It was unclear Tuesday who in the government decided on the timing of the subsidy reductions. Observers fear the rapid price increases could further exacerbate tensions in the country. "It's crazy, socially and politically," said Robert Mabro, former chairman of the Oxford Institute of Energy Studies and an expert on oil. Other initiatives should take precedence, he said, such as improving security and the general climate for investment. "The subsidies may be big, but the situation in Iraq is such a mess," Mabro said. "If there is a price increase, if they remove some of the subsidies, it will cause a lot of hardship."

To mitigate the effects of the price hikes, the government is planning to increase financial support for those hardest hit, said an Oil Ministry spokesman. The government has also begun running advertisements pointing out that price increases are necessary to secure the country's future.

Even after the increases of December, Iraqi fuel prices still don't cover production costs, the Western official said. "Twenty dinars a liter is basically free," he said. "The only thing you're spending is your time waiting in line. The people who have automobiles presumably have more disposable income. Poor people are not necessarily using cars."

Iraqis will have to readjust to a life without such heavy subsidies for the economy to improve, the official said. But Iraq must also increase oil production, attract investment and restart its industry, which has proved difficult amid continuing violence. Rebels have consistently targeted oil pipelines and refineries. Since the start of the war, there have been at least 280 attacks on the oil infrastructure in Iraq, with at least 96 in the last year — almost two per week.

Because of poor security, chronic electricity shortages and crumbling infrastructure, foreigners as well as rich Iraqis have balked at investing in the country, opting to keep their money on the sidelines or place their bets on ventures in Jordan and the United Arab Emirates. U.S. and Western officials point out that construction in the more stable Kurdish-controlled north of Iraq has been booming. They say that trend could spread through Iraq if security improves.

Another problem, Western officials said, is that many countries that have promised aid and foreign investment to Iraq have yet to deliver, forcing the government to come up with other ways to balance its books. Iraq has also begun dismantling the legacy of the U.N. oil-for-food program, which allowed Saddam Hussein's regime to sell oil only to buy food and medicine; those items were then distributed to each family based on a ration system.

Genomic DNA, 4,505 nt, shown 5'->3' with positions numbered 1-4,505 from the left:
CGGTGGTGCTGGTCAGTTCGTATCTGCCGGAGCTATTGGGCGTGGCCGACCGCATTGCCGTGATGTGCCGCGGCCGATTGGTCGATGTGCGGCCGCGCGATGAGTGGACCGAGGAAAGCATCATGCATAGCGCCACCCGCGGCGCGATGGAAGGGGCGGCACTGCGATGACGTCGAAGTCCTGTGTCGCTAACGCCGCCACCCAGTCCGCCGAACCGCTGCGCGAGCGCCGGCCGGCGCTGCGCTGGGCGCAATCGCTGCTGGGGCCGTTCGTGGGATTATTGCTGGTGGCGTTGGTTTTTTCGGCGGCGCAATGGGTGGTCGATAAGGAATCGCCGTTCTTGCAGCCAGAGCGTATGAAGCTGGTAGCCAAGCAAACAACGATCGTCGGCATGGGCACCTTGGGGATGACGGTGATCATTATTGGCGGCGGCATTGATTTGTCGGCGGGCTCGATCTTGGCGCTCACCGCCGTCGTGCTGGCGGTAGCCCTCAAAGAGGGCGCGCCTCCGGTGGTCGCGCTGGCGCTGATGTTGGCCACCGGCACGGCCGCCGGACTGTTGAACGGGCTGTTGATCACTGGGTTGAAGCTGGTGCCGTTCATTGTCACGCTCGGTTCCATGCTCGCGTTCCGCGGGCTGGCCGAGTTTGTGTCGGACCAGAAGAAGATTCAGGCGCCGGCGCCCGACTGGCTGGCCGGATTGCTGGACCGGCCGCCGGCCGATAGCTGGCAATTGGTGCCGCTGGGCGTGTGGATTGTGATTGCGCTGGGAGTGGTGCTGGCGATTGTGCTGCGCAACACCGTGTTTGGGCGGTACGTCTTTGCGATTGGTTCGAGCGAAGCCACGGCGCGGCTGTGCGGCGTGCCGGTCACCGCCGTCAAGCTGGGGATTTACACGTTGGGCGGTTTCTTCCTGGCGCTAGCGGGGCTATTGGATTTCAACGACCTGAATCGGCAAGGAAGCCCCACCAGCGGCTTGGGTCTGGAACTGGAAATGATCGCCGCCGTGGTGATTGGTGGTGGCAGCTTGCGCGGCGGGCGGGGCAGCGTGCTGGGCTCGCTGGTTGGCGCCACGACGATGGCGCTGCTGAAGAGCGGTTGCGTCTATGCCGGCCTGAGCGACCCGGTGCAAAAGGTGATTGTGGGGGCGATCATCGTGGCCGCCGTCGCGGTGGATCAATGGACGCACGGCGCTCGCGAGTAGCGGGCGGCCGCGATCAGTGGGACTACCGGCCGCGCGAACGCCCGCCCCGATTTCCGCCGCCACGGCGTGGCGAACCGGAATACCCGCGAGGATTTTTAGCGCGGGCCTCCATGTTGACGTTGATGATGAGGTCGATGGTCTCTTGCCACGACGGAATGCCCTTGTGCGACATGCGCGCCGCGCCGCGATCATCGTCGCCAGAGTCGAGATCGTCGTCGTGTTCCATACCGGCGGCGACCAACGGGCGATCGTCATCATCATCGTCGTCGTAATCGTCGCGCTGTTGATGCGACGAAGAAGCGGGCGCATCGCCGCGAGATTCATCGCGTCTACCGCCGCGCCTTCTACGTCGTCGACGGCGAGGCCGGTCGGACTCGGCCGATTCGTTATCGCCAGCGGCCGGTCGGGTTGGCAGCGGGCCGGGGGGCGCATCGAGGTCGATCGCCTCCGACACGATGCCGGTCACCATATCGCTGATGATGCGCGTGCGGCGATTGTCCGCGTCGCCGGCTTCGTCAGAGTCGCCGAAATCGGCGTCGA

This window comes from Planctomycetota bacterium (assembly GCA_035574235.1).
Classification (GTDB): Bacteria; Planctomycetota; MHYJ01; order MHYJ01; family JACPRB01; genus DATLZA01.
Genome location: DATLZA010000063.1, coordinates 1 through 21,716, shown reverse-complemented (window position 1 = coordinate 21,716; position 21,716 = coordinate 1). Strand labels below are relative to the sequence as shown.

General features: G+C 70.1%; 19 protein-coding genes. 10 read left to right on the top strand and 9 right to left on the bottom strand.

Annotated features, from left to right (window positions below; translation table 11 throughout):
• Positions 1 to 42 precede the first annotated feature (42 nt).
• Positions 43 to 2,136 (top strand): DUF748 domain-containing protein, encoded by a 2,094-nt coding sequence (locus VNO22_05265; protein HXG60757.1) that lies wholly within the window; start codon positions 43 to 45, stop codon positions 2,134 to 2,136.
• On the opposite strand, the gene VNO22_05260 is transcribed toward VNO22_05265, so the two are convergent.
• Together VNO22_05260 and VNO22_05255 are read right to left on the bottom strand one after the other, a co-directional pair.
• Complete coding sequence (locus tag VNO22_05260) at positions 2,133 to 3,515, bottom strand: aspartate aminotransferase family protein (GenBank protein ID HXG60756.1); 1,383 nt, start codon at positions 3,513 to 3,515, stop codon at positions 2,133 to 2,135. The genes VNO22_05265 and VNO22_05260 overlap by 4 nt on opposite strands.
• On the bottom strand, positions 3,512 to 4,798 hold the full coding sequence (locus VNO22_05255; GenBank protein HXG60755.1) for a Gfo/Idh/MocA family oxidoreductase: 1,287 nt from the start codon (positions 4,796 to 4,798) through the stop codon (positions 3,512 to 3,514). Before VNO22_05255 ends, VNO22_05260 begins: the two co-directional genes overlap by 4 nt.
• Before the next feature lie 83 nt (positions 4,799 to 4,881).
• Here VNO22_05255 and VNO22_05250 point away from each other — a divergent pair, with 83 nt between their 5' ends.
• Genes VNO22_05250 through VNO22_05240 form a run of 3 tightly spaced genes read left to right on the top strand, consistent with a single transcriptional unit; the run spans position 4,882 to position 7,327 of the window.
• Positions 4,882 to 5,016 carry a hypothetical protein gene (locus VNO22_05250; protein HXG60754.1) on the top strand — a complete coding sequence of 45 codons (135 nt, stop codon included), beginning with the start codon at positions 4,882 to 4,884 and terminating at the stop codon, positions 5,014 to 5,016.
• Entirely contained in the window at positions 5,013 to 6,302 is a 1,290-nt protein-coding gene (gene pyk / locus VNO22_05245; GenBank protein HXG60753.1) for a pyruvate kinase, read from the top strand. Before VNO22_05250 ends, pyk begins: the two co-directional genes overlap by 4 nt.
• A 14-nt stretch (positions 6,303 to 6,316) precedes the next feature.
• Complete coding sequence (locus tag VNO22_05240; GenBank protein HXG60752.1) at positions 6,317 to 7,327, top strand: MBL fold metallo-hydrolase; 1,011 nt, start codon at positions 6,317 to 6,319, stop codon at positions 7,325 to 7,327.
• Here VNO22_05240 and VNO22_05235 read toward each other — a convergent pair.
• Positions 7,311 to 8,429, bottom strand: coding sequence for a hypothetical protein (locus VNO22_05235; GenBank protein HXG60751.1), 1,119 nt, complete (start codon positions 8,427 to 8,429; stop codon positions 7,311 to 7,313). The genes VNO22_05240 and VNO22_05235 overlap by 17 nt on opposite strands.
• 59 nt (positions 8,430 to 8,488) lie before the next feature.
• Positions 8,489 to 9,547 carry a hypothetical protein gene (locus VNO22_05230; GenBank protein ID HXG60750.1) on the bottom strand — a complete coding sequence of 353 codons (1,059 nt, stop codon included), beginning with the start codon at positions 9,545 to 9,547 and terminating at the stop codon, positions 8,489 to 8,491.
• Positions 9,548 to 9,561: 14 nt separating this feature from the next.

Iraqi families rich and poor still get monthly food baskets. Iraqi and U.S. officials would like to replace the program with an ordinary welfare system that provides benefits for those living in poverty. But it is the sudden rise in fuel prices that has caused the most consternation. Around the country in recent days, people have taken to the streets in protest.

This week, a send-off for those leaving the western city of Fallouja to go on the hajj, the pilgrimage to Mecca, turned into a protest of fuel prices as well as election results. On Dec. 18, demonstrators in the southern city of Amarah clashed with police after gathering in front of the provincial government building. Farther south in Basra, drivers blocked roads and burned tires near gas stations. The governor of Basra then decided to disregard the central government's edict on reducing subsidies, and police officers announced a return to previous prices through loudspeakers around town. It's unclear how the dispute will be resolved.

Oil Minister Ibrahim Bahr Uloum has said that if poor Iraqis do not receive government aid to help pay for fuel, he will quit. Selling Iraqis on the long-term benefit of the cut in subsidies may be tough. "I myself do not own a car, but this increase of prices will enhance inflation on all products," said Ayid Abed Razaq Salman, 43. "I think the government should take immediate steps before these peaceful demonstrations turn violent."

Times staff writers Caesar Ahmed, Asmaa Waguih and Saif Rasheed in Baghdad and Maggie Farley in New York and special correspondents in Najaf, Iraq, and Basra contributed to this report.

More Information on Iraq
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More Information on the Consequences of the War in Iraq